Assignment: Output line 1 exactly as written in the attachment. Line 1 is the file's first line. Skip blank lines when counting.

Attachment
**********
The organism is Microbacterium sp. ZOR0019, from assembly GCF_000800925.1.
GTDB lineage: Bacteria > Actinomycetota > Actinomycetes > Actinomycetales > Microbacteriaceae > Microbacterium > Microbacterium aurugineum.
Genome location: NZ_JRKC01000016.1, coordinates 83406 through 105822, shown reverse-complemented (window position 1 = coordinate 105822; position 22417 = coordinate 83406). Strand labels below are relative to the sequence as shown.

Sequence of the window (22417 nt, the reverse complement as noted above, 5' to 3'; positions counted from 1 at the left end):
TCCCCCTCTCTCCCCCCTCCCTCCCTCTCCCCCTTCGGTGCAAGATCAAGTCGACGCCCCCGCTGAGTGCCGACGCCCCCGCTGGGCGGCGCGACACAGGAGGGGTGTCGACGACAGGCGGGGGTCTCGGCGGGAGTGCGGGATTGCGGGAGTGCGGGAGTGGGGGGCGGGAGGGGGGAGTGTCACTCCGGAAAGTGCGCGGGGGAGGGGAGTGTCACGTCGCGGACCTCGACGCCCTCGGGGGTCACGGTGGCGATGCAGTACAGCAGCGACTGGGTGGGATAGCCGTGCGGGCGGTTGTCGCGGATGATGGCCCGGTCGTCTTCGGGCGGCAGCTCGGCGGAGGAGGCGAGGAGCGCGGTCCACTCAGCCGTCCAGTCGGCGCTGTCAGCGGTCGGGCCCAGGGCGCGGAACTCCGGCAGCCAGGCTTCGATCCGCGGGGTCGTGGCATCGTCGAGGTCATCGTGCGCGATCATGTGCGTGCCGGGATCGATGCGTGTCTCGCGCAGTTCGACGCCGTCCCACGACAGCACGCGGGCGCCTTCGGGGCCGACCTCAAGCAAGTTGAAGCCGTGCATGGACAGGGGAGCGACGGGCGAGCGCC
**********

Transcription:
The organism is Microbacterium sp. ZOR0019, from assembly GCF_000800925.1.